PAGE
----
*Zach Howard interacts with a chapter by Tom Schreiner in the book, From Heaven He Came and Sought Her: Definite Atonement in Historical, Biblical, Theological, and Pastoral Perspective. Zach is the director of admissions for Bethlehem College & Seminary and can be found on Twitter @zachahoward.
Charles Spurgeon once quoted George Whitefield as saying, “We are all born Arminians,” to which Spurgeon followed: “It is grace that turns us into Calvinists.” (Charles Spurgeon, Sermons, Vol. 2, p. 124). Perhaps Whitefield had in mind the doctrine of definite atonement, since it is one of the more difficult doctrines to grasps both intellectually and biblically. Definite Atonement—the doctrine that Jesus died for the elect and his death was effective for only them—troubles many Christians, especially in light of several biblical texts that seem to describe God’s desire for everyone to be saved. Paul writes: “For the grace of God has appeared, bringing salvation for all people” (Titus 2:11) and “the living God, who is the Savior of all people, especially of those who believe” (1 Tim 4:10). Peter says that God is patient, “not wishing that any should perish, but that all should reach repentance” (2 Pet 3:9). And the author of Hebrews proclaims that Jesus suffered death “so that by the grace of God he might taste death for everyone” (Heb. 2:9). At first reading, many of these texts appear to make definite atonement an impossible position to maintain in Scripture.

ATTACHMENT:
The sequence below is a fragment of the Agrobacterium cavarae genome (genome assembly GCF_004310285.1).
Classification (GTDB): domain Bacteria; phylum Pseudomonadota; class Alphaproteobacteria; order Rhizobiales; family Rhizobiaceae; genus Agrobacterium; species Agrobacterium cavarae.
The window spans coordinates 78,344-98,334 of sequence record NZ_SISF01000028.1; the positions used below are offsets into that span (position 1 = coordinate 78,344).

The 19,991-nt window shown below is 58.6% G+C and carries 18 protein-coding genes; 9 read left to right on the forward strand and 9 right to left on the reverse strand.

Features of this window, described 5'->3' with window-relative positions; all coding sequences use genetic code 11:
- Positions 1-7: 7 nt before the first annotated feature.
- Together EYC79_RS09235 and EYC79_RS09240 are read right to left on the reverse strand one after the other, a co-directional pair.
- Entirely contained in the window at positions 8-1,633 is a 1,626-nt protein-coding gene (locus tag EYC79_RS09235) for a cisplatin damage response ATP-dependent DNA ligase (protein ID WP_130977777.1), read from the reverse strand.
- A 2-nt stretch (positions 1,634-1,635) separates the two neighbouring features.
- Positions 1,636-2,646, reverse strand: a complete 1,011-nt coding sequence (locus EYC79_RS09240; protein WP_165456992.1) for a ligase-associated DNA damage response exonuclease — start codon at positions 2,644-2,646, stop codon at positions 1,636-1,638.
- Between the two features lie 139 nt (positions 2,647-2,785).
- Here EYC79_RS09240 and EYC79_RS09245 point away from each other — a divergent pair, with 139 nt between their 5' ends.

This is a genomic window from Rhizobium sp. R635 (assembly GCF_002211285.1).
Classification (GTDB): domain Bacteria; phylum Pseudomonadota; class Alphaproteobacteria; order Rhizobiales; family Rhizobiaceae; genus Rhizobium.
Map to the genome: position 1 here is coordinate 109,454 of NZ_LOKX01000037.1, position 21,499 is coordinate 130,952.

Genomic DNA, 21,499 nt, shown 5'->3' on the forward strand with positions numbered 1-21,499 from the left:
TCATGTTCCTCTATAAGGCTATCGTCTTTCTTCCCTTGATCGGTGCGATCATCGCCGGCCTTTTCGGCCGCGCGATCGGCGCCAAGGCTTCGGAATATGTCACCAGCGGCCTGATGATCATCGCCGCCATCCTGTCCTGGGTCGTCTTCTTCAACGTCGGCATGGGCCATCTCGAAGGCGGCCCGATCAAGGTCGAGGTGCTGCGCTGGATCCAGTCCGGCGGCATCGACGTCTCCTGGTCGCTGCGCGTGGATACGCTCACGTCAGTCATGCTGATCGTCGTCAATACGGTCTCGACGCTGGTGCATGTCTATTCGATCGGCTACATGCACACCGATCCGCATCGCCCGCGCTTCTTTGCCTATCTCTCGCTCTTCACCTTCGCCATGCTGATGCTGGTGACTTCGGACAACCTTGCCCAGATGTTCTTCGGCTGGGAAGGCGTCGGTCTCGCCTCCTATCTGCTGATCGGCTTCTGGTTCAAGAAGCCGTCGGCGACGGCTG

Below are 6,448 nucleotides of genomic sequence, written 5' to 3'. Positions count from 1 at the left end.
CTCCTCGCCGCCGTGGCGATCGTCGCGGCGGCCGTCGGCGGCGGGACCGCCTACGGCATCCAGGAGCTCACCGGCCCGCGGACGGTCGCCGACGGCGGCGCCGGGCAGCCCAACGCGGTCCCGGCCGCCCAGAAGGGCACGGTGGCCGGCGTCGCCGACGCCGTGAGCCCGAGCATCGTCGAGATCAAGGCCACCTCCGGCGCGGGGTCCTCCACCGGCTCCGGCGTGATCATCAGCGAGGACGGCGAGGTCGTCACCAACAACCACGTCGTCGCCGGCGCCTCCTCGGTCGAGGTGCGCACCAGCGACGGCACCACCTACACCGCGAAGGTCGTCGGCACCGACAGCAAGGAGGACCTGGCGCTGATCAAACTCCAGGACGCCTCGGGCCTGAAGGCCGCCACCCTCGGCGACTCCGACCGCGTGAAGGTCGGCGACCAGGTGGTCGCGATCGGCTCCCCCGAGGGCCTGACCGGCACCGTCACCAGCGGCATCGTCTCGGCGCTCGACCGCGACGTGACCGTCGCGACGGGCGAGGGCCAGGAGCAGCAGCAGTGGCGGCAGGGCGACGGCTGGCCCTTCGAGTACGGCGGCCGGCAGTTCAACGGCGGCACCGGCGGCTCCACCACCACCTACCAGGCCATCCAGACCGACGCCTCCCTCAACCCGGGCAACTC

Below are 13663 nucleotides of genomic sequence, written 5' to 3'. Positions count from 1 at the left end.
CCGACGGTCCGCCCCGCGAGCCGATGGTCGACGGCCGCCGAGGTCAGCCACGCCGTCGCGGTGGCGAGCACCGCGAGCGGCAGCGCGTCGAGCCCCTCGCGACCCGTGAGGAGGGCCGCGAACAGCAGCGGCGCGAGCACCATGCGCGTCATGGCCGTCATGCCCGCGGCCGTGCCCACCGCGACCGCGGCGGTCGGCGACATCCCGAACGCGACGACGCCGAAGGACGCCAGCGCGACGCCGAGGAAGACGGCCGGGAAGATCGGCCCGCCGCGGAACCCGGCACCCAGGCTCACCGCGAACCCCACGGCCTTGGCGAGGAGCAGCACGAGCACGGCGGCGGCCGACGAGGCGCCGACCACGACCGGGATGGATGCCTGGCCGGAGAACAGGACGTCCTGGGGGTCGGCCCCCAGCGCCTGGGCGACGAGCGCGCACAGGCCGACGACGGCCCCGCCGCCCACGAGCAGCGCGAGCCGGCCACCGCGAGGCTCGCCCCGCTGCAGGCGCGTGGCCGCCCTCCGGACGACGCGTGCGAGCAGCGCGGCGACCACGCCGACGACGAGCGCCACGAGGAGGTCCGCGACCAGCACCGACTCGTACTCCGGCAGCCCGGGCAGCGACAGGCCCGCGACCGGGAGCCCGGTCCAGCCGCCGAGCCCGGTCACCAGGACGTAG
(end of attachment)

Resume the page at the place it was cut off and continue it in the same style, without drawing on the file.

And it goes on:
In the recent volume From Heaven He Came and Sought Her, Thomas R. Schreiner, NT professor at Southern Seminary, offers exegetical and theological explanations for each of these passages in his chapter on “’Problematic Texts’ for Definite Atonement in the Pastoral and General Epistles.” Schreiner argues that in each of these texts “God’s desire for people to be saved and his intention to save only the elect are compatible elements in biblical soteriology” (375). He demonstrates this by first showing that reading several of these texts in a way that supports definite atonement is “more persuasive exegetically and theologically.” Second, he argues that the texts which describe “God’s stance to all kinds of people (1 Tim. 2:4; 4:10) or to everyone (2 Pet. 3:9) do not in fact disprove the doctrine of definite atonement” (375). For Schreiner, the most important distinction is deciding whether “Paul refers to every person without exception or every person without distinction” (my emphasis, 378). With each text Schreiner carefully presents the reading offered by defenders of general/unlimited atonement and then offers his careful response.